The onset of Jim Crow laws and customs rested upon the racist characterization of black people as culturally, personally, and biologically inferior.[...] So pervasive was the racial demeaning of black people, and so accepted was it by white Americans throughout the nation, that blackness became synonymous with silliness, deprivation, and ignorance. Most white Americans believed that all Africans and their descendants were racially inferior to whites, and that their common inferiority tied them together wherever they might live in the modern world.

In America, black people were portrayed as inferior almost from the time of their enslavement in the colonies in the 1620s. This racial characterization enabled white masters to justify slavery as something positive. Using racial stereotypes to justify the enslavement of blacks was especially pronounced after 1830 as white Southerners defended slavery against attacks by northern abolitionists.
[...]
This outpouring of images, performances, and music was supported by a largely racist or else highly romanticized literary tradition. The novels and writings of Joel Chandler Harris, especially his Uncle Remus tales, written from 1888 through 1906, looked back at the days of plantation slavery as a time of racial harmony in which happy and simple-minded blacks lived with respect and dignity as slaves. Thomas Nelson Page, whose early novels and short stories, usually narrated by elderly freedmen, portrayed, like Harris, a tranquil life in slavery where faithful blacks adored their masters and were cared for with affection and tenderness. By 1898, Page had turned bitter, however, and began depicting blacks as sinister characters that could not be trusted in freedom. No author was more racist or more popular than Thomas Dixon, whose novel, The Clansman, published in 1905, blamed all of the South's woes on the inferior blacks who roamed the land unchecked following their emancipation.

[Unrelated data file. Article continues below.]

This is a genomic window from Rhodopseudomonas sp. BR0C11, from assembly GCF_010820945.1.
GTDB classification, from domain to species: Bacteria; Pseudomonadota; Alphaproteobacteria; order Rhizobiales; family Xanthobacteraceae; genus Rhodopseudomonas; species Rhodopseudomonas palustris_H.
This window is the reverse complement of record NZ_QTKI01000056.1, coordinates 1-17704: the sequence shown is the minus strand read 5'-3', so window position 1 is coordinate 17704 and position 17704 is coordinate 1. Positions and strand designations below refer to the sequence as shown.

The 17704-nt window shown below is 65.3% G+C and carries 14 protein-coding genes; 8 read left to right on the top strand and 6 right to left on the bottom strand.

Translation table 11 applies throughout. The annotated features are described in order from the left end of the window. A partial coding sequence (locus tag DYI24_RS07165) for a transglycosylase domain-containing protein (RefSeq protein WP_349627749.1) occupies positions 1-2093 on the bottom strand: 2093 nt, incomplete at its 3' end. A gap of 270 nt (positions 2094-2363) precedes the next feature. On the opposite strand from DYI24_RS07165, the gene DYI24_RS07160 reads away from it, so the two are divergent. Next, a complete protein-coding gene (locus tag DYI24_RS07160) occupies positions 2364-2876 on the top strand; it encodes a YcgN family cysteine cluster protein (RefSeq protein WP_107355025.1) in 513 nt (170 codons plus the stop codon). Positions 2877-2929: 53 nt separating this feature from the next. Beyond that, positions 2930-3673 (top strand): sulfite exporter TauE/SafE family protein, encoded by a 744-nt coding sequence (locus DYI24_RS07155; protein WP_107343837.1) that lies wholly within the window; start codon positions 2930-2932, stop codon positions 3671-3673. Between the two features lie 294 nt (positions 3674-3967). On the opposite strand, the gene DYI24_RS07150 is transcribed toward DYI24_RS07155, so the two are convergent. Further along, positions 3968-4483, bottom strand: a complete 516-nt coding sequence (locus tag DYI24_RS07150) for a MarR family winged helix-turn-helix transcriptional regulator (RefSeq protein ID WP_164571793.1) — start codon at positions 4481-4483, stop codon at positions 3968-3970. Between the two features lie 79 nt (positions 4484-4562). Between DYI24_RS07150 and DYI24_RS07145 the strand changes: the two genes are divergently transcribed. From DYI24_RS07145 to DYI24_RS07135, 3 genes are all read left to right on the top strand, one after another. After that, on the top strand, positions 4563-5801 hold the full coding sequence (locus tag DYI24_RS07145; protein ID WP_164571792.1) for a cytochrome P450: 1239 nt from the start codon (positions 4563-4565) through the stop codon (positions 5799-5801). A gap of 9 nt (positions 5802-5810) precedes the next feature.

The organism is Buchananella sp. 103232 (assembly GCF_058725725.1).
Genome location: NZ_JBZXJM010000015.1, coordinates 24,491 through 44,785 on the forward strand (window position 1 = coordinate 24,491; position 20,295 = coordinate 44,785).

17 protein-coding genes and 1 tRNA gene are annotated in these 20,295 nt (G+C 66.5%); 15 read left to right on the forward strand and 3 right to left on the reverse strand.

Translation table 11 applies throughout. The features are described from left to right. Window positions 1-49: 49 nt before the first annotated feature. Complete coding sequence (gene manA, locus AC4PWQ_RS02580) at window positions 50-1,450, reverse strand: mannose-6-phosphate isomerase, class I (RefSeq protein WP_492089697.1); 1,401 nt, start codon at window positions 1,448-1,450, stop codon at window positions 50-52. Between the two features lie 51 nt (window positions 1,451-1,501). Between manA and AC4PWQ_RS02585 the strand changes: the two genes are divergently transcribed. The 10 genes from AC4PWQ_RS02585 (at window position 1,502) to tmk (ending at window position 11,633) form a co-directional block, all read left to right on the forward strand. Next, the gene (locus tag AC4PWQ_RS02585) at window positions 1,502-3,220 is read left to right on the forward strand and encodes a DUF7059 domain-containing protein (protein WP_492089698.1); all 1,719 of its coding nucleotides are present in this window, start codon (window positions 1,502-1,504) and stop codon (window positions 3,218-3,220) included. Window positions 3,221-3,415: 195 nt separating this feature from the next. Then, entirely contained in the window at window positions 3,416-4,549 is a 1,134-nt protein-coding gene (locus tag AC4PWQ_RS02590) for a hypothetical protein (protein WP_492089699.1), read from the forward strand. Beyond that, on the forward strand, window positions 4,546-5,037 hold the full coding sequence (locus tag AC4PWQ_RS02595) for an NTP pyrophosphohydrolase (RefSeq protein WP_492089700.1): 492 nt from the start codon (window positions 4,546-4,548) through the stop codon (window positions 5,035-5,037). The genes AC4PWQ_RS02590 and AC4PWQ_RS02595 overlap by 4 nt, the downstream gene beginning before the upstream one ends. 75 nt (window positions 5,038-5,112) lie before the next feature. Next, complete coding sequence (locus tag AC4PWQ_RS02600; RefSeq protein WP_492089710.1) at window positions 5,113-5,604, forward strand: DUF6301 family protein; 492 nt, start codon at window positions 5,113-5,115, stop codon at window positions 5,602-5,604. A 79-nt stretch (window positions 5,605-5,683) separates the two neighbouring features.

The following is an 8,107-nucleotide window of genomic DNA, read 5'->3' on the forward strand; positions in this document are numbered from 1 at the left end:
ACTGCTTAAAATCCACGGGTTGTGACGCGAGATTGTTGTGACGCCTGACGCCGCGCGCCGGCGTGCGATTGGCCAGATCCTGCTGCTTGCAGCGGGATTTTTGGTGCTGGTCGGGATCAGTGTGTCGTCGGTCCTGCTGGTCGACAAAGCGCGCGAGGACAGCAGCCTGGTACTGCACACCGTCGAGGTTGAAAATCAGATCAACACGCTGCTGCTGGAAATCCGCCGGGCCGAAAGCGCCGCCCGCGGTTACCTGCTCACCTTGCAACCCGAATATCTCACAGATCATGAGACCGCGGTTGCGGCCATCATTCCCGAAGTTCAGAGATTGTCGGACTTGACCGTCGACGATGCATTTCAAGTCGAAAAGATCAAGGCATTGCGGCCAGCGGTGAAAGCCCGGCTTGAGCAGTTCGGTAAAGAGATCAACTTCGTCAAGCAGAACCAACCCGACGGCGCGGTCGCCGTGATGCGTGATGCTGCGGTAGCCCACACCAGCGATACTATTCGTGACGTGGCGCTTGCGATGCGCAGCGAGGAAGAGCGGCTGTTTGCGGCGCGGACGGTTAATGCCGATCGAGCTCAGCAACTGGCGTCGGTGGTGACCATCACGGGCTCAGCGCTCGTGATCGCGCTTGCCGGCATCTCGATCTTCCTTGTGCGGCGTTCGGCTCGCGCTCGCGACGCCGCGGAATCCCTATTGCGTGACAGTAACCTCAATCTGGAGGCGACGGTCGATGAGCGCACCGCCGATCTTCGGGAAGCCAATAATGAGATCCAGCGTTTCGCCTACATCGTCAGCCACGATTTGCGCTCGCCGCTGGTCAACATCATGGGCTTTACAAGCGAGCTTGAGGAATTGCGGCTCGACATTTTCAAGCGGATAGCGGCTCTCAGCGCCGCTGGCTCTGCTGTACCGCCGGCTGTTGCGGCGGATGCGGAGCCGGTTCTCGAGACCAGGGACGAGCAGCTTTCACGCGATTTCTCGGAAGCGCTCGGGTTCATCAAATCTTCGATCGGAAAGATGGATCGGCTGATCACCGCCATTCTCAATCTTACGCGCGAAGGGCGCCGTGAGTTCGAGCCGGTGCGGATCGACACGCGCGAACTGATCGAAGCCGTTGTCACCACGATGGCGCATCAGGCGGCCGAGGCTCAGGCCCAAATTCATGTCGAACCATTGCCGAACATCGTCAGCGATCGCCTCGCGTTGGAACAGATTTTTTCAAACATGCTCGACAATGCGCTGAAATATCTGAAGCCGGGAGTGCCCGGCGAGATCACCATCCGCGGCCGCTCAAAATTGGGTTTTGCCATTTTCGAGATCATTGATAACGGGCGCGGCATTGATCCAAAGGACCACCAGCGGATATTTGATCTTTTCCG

Instead of the idealized Southern view of "Plantation" life depicted by Harris' works, it is better to read the real thing. The website, Slavery in America has narratives, biographies and stories about how the slave trade, plantation life and emancipation was really like. The oral accounts (recorded after the "Emancipation Proclamation") are stunning. These narratives and stories provide a dichotomy to the perception of life described in Georgia by the author of the "Uncle Remus" tales.



posted on May, 22 2006 @ 05:08 AM
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Yes, dgtempe, I have lived in various places across the country. Most of my relatives are from a Southern "red state", so I know about certain sayings. And even tonight, on the radio I have heard the word "tar baby" by a reporter when referring to the Iraq War. But, even though that the people uttering the word might not mean anything by it, it still is a type of word that is offensive to me.

It doesn't mean that they are racist. I am just posting this information. I am not an "Anti-White" racist. It is just material like the beginning posts, so that people can read up on the term and its various uses.

For some people, the word might not mean anything. And that doesn't make them racists.

It has to do with the emotion and the intent of the word in order for it to be hateful.

But for me, the word means something in a historical and cultural context that goes beyond the such "beloved" stories of Mr. Harris. I just don't think his perception of "Uncle Remus", "Br'er Rabbit" or the "Tar Baby" is quite benign as people make it out to be. But I found out that a lot of apologists make it so.

I won't go saying "tar baby", but like I mentioned on another thread I am not going to be the "word police".

People will have to use the word and live with their conscience. I'm just presenting another side of the word so that people can see that it does have an offensive connotation.

That's all.

I'm not screaming for the head of Tony Snow. Yet.







[edit on 22-5-2006 by ceci2006]



posted on May, 22 2006 @ 05:10 AM
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What a total bunch of crap, how long before I'm a racist for disliking black coffee?



posted on May, 22 2006 @ 05:15 AM
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Did you read the exerpt about "Jim Crow America"? Steve Gilliard's piece about explaining racism? Or are you just saying that what I'm posting is not to your liking?

[edit on 22-5-2006 by ceci2006]



posted on May, 22 2006 @ 05:22 AM
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What I am saying is, the minority of people who are pushing this viewpoint, like yourself, obviously have an agenda. Obviously, he was referring, as has now been stated many, many times, to a sticky situation, you know, sticky? Like tar? And you know what, of course there is no white equivalent, and I'd point out why, but I'm not sure I even want to type the word anymore, for fear of some nut with issues calling me a racist, something I am not, and have never been. This is a total non-issue. As stated above, there are plenty of things wrong with your government, it seems lunacy to me, to focus on such a piffling little innocent remark made by a guy first day on the job, and hold it up to be proof of some sort of Nazi ideology. In fact, it's quite pathetic.